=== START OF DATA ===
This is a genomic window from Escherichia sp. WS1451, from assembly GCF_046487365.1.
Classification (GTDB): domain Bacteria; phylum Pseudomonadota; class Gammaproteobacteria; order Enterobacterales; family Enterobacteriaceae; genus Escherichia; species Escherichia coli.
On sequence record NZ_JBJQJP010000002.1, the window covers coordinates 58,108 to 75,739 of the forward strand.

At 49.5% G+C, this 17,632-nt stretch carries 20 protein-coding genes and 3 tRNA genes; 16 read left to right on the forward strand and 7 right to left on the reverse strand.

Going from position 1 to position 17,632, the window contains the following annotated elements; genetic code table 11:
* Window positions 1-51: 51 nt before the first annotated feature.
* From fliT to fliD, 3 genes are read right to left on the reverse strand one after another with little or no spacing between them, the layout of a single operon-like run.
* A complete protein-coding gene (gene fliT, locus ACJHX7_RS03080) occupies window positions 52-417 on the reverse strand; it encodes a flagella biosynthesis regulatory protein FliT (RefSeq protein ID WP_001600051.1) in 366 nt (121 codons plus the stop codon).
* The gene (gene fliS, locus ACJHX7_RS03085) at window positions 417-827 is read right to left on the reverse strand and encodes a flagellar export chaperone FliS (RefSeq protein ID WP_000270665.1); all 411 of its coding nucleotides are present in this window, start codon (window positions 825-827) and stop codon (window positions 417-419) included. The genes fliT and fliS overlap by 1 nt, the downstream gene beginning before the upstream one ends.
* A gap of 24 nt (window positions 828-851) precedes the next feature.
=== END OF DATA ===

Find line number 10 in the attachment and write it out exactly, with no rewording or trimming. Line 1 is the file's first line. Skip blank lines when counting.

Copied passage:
* A gap of 24 nt (window positions 828-851) precedes the next feature.